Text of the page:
In this work, Kathleen V. Wider discusses Jean-Paul Sartre's analysis of consciousness in Being and Nothingness in light of recent work by analytic philosophers, psychologists, and neuroscientists. She brings together phenomenological and scientific understandings of the nature of consciousness and argues that the two approaches can strengthen and suppport each other. Work on consciousness from two very different philosophical traditionsthe continental and analyticcontributes to her explanation of the deep-seated intuition that all consciousness is self-consciousness.
Kathleen V. Wider is Professor of Philosophy at the University of Michigan'Dearborn.
What People are Saying About This
Hazel E. Barnes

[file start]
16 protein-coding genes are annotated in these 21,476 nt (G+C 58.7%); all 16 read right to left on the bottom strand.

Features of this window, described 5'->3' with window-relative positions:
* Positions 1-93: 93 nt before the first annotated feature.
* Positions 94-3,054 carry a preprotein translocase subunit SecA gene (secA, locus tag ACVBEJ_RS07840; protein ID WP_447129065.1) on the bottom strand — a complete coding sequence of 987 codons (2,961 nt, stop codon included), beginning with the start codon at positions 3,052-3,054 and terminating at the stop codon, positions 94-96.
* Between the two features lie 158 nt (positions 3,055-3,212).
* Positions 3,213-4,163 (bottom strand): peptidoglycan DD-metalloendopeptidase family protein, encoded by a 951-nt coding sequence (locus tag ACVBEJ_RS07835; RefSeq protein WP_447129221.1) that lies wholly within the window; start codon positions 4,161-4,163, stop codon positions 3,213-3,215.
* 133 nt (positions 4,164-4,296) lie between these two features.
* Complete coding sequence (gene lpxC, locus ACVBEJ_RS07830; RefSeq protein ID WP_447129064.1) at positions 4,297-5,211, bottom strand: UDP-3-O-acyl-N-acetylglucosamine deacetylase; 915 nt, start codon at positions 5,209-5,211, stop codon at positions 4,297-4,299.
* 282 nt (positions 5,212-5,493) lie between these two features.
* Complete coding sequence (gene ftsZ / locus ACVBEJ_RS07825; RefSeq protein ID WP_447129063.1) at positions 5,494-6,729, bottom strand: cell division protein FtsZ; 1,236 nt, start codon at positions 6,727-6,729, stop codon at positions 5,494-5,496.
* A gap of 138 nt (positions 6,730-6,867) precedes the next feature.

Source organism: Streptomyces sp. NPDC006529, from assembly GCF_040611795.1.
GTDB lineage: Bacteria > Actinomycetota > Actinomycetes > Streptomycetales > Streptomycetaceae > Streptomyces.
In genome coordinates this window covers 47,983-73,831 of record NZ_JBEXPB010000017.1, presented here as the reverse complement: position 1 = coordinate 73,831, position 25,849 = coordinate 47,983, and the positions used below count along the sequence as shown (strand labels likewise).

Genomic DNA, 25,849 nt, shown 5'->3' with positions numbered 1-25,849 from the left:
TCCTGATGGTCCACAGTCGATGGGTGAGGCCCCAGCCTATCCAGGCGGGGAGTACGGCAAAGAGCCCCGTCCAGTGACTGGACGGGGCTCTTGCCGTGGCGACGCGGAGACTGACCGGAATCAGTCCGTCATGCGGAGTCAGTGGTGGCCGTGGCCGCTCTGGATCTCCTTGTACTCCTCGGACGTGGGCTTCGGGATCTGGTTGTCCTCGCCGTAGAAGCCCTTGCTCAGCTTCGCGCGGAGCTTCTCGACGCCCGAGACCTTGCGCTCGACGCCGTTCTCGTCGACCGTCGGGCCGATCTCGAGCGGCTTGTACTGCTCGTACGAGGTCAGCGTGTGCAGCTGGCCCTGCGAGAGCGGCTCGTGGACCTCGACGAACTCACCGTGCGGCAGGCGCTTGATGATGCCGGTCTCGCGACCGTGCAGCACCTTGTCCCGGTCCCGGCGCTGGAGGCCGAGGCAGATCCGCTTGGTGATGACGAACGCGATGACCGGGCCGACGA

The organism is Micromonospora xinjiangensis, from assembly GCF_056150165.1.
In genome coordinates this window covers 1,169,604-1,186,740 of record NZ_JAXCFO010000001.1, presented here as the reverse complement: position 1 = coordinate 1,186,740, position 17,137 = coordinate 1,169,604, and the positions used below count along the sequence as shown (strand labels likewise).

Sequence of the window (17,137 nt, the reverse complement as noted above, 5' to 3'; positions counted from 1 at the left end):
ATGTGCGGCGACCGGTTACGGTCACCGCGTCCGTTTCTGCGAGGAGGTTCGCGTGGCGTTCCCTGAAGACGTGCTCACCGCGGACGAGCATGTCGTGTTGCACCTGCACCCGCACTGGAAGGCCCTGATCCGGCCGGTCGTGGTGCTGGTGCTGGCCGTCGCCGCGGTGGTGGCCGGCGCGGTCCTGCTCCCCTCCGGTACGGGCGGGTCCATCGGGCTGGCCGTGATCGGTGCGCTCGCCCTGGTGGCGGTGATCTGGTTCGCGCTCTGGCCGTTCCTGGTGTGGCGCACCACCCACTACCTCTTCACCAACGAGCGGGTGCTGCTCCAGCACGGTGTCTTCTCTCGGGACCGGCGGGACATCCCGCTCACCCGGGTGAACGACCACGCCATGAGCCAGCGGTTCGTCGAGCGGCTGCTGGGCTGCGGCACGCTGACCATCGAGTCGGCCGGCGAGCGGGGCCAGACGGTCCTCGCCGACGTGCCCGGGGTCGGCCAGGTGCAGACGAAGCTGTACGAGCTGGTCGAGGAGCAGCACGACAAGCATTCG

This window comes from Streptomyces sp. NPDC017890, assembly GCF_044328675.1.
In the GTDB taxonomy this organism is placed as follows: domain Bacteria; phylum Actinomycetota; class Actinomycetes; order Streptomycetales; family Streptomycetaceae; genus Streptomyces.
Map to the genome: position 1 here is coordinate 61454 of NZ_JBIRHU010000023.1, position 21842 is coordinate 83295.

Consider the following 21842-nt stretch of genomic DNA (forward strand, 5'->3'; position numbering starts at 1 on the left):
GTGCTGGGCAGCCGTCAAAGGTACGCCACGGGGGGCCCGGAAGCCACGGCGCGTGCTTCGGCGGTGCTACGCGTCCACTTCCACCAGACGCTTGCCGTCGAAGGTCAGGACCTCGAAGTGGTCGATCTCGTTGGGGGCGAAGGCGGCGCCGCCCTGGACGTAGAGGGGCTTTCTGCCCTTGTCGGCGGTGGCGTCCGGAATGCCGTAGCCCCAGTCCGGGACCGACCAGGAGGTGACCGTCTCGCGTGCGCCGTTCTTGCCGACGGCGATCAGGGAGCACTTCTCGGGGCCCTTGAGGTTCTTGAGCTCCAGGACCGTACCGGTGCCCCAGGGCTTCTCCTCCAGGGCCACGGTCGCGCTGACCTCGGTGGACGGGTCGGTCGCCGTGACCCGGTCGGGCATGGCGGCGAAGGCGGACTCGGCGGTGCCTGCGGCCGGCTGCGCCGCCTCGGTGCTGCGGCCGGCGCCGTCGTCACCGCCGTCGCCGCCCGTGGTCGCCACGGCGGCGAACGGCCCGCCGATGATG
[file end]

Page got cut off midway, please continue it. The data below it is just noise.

"The Bodily Nature of Consciousness is a stunning achievement. Combining an existential-phenomenological approach with her knowledge of recent biological research, Wider argues that self-consciousness is rooted in body-awareness. She has taken a great step in advancing our understanding of the nature of consciousness."
"Kathleen Wider has few if any peers in her ability to bring strands from analytic philosophy together with an extremely in-depth understanding of the philosophy of Being and Nothingness in order better to understand both the latter's strengths and weaknesses and just what consciousness itself, at least for all of us post-Cartesians, must be."